The energy storage market is blowing up in the United States

In addition to puzzles and alcohol, one product that saw a significant boost in sales during the pandemic was the energy storage system. With more people looking at their homes as sanctuaries in need of reliable electricity, the demand for residential battery backup is on the rise.

“In 2020, people’s houses became their oasis. It’s where they work, where they play. COVID was a huge part of that, but it’s easy to forget we also had record numbers and intensities of hurricanes in the gulf and we had a crazy wildfire season in the west,” said Jeremy Niles, channel marketing manager for Generac Power Systems. “Homeowners really felt they needed to be prepared for anything to have a stable home base. Solar + storage — people are seeing that as the best possible option.”

The residential storage market has been growing steadily every quarter since early 2019. Wood Mackenzie is predicting that the sector will expand by six-times through 2025, largely attributed to the desire for resiliency.

The pool of battery suppliers is expanding too. Solar panel company JinkoSolar is diving in, releasing lithium batteries for the large-scale market. And major residential players are improving the capacities of their core models: sonnen lowered its price and improved its capacity to 10 kWh, while the LG RESU system can now provide 16 kWh of energy. Generac, a leader in portable power, offers 18 kWh of backup power with its PWRcell system.

“We’re extremely bullish on the energy storage market. Energy storage is primed to grow enormously and I think we’re well positioned to take advantage of that growth,” Niles said about Generac. “To be frank, we intend to become a market leader. One key thing that’s going to be a major competitive advantage for this year is consistent inventory. The balance sheet that allows us to stock large quantities and make those available for installers has proven to be a key differentiator.”

Battery racks at the 1,200-MWh energy storage facility at Moss Landing Power Plant in California. Credit: Vistra

Non-residential storage deployments are rising too. WoodMac expects the U.S. storage market to grow from 1.2 GW in 2020 to nearly 7.5 GW (26.5 GWh) in 2025, mostly from utility-scale procurements. Large-scale front-of-the-meter (FTM) energy storage systems are showing the most growth. WoodMac again found that more FTM storage was installed in Q3 2020 than was installed across all segments during any other quarter over the past seven years.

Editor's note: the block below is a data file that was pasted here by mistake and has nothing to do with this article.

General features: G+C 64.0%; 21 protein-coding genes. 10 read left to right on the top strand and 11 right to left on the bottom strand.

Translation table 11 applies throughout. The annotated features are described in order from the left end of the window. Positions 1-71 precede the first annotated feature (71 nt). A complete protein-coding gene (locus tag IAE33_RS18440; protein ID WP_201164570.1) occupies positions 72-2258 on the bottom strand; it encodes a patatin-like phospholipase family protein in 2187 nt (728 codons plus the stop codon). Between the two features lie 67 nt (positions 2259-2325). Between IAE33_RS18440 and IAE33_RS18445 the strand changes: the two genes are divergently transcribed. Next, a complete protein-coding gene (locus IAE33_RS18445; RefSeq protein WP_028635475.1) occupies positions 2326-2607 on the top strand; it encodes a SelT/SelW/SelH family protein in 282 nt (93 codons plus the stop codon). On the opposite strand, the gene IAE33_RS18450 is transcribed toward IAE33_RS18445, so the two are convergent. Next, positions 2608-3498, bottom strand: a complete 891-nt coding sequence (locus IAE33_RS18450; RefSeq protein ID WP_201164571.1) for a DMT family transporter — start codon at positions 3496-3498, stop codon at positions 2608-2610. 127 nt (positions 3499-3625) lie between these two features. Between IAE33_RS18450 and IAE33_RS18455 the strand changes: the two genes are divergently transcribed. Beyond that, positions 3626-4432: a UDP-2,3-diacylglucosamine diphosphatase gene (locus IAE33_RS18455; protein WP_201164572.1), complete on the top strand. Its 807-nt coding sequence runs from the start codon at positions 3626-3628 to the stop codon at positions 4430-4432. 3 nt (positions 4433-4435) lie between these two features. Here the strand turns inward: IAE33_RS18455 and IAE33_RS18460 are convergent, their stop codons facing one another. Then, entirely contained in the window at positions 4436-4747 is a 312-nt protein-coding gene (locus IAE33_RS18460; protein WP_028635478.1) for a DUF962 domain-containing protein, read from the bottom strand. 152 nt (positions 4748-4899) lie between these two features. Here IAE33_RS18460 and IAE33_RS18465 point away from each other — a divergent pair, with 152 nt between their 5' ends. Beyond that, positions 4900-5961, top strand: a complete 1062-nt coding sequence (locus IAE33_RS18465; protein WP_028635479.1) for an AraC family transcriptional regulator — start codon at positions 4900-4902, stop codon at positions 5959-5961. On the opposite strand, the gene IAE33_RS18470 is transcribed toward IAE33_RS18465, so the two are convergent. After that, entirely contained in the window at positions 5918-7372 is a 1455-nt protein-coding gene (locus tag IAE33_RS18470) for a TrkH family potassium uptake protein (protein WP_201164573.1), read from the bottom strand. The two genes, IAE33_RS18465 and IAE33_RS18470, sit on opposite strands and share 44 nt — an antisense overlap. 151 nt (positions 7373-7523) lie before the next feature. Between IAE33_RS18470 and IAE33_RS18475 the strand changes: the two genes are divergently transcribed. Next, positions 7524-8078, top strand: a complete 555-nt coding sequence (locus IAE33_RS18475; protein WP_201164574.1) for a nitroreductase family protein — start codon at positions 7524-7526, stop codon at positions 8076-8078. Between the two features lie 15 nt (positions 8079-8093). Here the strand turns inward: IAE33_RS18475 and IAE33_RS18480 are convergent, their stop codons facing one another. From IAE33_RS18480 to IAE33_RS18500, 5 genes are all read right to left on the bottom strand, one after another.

The largest single-site energy storage project in the United States just came online in California this January. The 1,200-MWh energy storage facility at Moss Landing Power Plant may also be the largest battery system in the world. The batteries enhance reliability on the California grid, which has been hampered recently by emergency shutdowns due to wildfires and other weather concerns.

You thought that was big? Mortenson is right now constructing the largest solar + storage project on record for Terra-Gen. The 1.1-GW Edwards & Sanborn solar array in Kern County, California, will be paired with 2,165 MWh of lithium-ion batteries that should come online by the end of 2022. That’s 2.5 million solar panels and over 110,000 battery modules.

ITRPV

It’s a major win for solar + storage, another growing section of the market. ITRPV found that 4% of global solar PV projects in 2020 came paired with batteries, and the group expects 50% of projects will be solar + storage by 2030. Installer SunPower has already seen adoption rates of the combined technologies increase in the residential market.

“Not only do these storage systems improve resilience, but they allow consumers to take advantage of any excess energy by selling it back to their local utility,” said Norm Taffe, executive VP of North American residential sales for SunPower. “It’s only a matter of time until all new solar installations include a storage component, and as battery technology continues to improve, we’ll see attachment rates approaching 50% in California and 25% nationwide in the next two years.”